I have a simple cube, with a material applied. I am casting a ray at it from mouse click positions and looking at the value of textureCoord in the RaycastHit structure. No matter which side of my cube I click, texture coord always gets a value of (0, 0) if I click near the bottom left, and (1, 1) near the top right. It’s reporting the coordinate I clicked within the texture on that side of the cube, not the texture as a whole. Does anyone know why it’s doing this? Or how I can stop it? To clarify;
The texture on my cube is actually a RenderTexture being captured from a camera elsewhere in my scene. That camera’s preview looks like this;
And I have the UVs on my cube set up so that each one of those numbers in the texture maps nicely to one side of the cube like so;
Given the way my texture is set up I would expect that when I click near the corner I’ve marked “A”, I would find a texture Coord of roughly (0, 0.6), B would be (0.33, 1), C (0.33, 0) and D (0.66, 0.4). However what I actually get is A = (0, 0), B = (1, 1), C = (0, 0), D = (1, 1). And the same is true of all the other sides too.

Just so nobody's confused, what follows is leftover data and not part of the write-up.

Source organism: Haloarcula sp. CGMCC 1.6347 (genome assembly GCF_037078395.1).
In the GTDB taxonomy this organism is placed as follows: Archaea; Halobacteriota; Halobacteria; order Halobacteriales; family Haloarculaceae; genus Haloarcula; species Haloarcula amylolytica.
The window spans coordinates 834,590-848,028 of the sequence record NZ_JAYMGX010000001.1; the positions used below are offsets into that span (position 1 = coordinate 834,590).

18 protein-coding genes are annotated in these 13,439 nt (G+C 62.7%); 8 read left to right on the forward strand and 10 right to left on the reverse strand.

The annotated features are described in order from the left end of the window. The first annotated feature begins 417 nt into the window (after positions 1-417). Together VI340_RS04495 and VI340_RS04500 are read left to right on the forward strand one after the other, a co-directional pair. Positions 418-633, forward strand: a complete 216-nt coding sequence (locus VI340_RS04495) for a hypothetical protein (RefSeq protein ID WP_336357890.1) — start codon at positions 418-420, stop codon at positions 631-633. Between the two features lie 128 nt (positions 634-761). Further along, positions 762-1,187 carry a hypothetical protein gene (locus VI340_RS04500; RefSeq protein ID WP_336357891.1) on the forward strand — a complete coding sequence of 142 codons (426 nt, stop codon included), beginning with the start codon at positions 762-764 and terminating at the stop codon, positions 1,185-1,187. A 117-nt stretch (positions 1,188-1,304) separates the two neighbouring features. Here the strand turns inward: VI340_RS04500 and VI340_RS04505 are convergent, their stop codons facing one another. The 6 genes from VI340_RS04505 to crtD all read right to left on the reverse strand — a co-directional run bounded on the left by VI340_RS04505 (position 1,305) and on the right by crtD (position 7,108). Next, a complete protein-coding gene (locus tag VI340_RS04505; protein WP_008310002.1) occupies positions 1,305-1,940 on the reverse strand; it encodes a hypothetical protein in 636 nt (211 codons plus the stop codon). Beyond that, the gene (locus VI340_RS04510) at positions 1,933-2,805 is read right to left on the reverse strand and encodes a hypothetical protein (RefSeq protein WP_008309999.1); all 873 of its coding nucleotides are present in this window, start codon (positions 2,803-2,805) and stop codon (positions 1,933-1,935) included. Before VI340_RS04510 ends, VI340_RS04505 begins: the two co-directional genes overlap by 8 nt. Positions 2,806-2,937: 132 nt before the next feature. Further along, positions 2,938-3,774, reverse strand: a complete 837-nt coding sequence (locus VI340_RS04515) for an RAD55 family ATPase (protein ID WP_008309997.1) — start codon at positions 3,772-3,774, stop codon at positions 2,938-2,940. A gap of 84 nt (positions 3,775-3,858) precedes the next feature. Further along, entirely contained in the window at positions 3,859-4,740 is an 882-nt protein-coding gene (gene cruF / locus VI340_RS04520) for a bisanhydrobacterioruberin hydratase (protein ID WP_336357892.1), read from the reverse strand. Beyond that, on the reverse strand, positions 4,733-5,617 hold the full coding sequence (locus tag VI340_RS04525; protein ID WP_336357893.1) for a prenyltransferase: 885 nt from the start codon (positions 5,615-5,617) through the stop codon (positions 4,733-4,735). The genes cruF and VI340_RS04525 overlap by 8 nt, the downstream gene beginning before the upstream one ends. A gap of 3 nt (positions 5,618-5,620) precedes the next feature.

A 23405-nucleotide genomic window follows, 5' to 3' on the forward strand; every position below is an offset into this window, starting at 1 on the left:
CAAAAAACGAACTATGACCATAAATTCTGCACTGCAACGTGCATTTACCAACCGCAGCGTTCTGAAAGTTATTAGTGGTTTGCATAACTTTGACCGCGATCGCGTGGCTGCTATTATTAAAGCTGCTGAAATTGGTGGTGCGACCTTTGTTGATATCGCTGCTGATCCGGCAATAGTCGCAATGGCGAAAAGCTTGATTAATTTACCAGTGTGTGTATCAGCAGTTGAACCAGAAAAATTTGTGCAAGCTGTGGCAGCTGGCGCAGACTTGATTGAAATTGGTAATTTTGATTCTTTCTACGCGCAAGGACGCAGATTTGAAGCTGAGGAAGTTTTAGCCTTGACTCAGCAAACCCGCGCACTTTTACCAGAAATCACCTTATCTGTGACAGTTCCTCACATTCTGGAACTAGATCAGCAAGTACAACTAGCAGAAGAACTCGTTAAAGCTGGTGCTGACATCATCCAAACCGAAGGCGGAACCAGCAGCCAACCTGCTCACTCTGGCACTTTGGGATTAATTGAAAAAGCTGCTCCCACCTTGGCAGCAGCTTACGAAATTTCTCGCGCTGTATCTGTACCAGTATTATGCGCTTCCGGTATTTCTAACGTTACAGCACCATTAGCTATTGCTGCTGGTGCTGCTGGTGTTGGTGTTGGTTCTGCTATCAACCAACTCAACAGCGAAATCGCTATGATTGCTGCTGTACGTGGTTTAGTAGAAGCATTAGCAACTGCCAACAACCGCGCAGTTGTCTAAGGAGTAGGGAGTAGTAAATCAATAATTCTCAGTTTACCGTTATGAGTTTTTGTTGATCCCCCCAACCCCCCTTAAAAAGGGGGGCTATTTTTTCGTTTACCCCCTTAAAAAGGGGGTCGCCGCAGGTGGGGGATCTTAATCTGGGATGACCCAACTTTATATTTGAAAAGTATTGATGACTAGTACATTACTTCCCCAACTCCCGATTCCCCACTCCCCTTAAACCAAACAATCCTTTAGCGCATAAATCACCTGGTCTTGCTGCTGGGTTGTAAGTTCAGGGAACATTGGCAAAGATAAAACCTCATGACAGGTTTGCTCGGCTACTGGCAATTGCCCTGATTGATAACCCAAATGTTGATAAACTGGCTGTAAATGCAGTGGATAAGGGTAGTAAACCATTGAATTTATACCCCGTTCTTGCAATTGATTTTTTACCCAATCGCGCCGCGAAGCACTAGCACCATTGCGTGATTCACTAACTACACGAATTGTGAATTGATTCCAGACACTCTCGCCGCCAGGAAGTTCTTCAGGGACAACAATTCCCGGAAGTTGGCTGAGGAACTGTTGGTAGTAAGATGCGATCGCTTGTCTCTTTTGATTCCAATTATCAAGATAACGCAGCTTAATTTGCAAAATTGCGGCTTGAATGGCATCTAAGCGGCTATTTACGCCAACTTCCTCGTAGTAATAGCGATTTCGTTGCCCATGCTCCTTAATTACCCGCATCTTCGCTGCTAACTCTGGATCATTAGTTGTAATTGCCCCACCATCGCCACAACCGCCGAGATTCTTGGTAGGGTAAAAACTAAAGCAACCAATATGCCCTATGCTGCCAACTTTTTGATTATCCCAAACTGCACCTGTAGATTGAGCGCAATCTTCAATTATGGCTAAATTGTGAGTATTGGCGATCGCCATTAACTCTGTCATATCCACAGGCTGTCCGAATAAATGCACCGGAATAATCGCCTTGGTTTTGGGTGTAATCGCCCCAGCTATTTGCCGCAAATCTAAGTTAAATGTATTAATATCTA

Does anyone know what I am doing wrong?
Do you actually have a MeshCollider on your gameobject? The BoxCollider can not return any texture coordinates. Actually any of the primitive colliders (Box, Sphere, Capsule) will not return any texture coordinates. Only the MeshCollider can actually refer to the Mesh it uses
@Bunny83, you were completely right about making sure I was using the same mesh for rendering and colliding. I’m just posting the details as a separate answer so I can accept it, without making it look like the problem was just that I wasn’t using a MeshCollider at all, as per your first suggestion.
In my case I had started with the default cube object the editor creates for you. I replaced the default collider with a meshcollider and gave it a reference to the cube mesh that was there on the object by default. That would have worked all fine, however I also had my own script on the object which, among other things, modified the mesh’s UVs. It did that by calling;
GetComponent<MeshFilter>().mesh.uv = myCustomUVs
The problem being that the call to “.mesh” instantiates and returns a new copy of the mesh that the meshfilter uses from then on, but obviously my Mesh Collider was still using the original mesh with the default uvs. Simply adding the following, later in my script, fixed it.
GetComponent<MeshCollider>().sharedMesh = GetComponent<MeshFilter>().mesh
Thanks for the help!